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Genetic Mark-recapture Abundance Estimate and Dietary Preferences in a Recently Re-established American Black Bear Population

Artz, Emily Jo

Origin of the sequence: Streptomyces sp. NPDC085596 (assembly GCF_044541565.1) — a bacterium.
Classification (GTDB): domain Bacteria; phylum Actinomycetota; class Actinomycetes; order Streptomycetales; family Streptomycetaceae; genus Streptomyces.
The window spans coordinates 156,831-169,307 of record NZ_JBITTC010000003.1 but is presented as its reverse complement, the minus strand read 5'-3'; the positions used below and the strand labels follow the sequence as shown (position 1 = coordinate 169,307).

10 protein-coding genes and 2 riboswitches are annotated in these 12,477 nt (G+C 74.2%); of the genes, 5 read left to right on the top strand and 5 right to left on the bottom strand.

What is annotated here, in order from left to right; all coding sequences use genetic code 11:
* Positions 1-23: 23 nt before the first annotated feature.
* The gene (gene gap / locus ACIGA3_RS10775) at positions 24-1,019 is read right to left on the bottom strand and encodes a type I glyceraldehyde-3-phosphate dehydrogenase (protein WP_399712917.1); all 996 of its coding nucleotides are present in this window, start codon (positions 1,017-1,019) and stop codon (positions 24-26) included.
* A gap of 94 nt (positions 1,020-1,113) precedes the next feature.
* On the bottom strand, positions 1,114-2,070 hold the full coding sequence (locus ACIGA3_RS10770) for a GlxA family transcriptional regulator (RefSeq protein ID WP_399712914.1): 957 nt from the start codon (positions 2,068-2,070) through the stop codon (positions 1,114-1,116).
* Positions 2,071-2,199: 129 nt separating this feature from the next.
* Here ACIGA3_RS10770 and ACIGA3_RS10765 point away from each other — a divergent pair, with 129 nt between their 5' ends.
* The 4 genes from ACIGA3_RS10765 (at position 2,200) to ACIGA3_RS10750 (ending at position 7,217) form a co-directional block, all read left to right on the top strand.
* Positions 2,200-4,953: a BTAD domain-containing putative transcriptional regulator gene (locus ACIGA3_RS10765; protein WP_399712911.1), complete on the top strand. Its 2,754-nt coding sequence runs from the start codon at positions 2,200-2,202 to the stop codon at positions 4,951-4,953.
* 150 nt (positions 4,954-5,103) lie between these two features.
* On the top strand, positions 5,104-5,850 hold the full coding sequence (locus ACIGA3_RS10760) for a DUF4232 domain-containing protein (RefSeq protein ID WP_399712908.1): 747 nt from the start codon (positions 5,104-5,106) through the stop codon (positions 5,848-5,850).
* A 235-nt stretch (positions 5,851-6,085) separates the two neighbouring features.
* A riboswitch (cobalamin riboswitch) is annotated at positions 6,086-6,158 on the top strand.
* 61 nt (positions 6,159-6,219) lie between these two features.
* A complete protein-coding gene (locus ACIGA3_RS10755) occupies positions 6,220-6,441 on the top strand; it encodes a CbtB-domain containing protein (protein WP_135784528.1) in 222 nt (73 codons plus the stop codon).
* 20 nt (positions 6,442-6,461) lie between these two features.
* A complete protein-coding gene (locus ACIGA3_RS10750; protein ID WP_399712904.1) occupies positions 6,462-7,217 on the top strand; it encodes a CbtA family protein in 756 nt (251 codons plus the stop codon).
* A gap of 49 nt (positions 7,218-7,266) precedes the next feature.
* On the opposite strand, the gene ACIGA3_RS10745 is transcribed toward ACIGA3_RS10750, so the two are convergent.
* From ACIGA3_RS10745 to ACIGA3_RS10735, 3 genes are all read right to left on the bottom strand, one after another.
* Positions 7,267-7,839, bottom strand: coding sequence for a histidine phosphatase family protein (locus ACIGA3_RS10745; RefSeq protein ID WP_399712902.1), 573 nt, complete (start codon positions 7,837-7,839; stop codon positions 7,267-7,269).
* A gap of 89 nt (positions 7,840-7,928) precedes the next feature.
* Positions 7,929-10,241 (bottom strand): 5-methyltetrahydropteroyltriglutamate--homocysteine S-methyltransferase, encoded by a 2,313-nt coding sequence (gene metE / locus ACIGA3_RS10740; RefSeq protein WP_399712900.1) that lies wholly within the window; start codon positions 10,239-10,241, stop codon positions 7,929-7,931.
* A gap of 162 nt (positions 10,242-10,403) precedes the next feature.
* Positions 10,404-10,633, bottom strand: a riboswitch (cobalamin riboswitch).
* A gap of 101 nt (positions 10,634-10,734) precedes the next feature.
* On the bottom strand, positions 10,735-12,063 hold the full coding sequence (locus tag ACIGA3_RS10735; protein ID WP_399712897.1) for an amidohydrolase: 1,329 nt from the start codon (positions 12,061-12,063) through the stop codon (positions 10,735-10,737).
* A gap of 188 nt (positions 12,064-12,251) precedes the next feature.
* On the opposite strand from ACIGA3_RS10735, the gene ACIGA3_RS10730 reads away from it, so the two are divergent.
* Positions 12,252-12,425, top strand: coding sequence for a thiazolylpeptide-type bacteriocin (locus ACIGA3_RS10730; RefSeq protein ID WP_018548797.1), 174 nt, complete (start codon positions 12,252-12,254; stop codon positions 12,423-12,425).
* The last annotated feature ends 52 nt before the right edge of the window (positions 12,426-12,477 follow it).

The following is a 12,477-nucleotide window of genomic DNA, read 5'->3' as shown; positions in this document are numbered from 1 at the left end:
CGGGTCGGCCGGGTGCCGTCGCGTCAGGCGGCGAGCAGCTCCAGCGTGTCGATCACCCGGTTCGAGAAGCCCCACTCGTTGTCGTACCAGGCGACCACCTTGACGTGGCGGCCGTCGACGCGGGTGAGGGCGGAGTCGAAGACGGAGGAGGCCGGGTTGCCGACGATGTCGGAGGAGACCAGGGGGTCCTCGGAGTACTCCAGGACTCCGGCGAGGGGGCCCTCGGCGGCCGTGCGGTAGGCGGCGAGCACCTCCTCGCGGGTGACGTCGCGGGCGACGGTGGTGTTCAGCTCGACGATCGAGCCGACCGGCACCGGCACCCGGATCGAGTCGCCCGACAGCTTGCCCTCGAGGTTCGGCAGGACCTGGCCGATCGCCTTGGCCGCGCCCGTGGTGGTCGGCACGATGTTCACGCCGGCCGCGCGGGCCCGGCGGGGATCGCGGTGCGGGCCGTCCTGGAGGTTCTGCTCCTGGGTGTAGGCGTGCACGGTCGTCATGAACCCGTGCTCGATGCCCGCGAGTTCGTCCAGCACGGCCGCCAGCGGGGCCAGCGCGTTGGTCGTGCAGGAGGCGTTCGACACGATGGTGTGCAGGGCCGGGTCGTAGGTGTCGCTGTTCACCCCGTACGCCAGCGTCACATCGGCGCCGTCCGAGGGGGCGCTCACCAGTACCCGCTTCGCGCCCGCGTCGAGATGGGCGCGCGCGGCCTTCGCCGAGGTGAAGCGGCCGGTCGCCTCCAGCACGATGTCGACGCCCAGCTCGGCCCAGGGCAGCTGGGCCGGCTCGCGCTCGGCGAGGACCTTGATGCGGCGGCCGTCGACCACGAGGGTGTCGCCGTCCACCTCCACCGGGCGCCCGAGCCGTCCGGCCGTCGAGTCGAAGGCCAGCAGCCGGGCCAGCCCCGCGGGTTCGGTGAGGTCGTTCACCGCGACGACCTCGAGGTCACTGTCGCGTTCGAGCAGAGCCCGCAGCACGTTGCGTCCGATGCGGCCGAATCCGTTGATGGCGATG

American black bears (Ursus americanus) are recolonizing parts of eastern Oklahoma that they have not occupied since the late 1800s. The Ozark region black bears are adapting their diets and foraging behaviors to include anthropogenic foods, causing property damage and human-bear conflict. To effectively manage this likely growing population, a baseline abundance estimate and a better understanding of the Ozark American black bear�s foraging preferences is necessary.Live trapping in 2011�2015 marked 49 individuals. In 2014 I established a grid of 46 barbed wire hair snares to collect DNA for a genetic mark-recapture abundance estimate using microsatellite analysis. Over 5750 sampling opportunities in 2014 and 2015, we collected 369 hair samples, 85 of which amplified at ? 7 loci. Using a full-likelihood model, we estimated a population of 100.91 individuals � 23.45 (95% CI). The sex ratio of live captured bears was 2.4 males : 1 female, and the median age of both males and females was 3 years. The young, male-biased demography suggests that the Ozark population contains many recent immigrants dispersing from the larger Arkansas population. To examine diet preferences, we developed a novel experimental approach to examine black bears� preference for natural versus anthropogenic foods using �giving up density� methods. We designed experimental feeders which were tested on a captive female grizzly bear at the Tulsa Zoo, Tulsa, Oklahoma. Feeders were filled with either natural foods (acorns or blueberries) or anthropogenic foods (corn) and deployed them as pairs suspended from tree branches. The bears manipulate the feeders to obtain a food reward. We standardized the size of the food reward by partitioning food in edible gelatin capsules. Each food capsule contained a standard number of calories regardless of food type. We calculated which food the bears preferred when both were equally available, based on how much of each food type remained after a bear interaction. We deployed pairs of feeders in six locations and monitored them with trail cameras. Over 3 months, bears interacted more often with feeders containing corn, removed more corn, and spent more time manipulating feeders for corn. This suggested that bears were willing to spend more effort to obtain corn than native foods when both are equally available.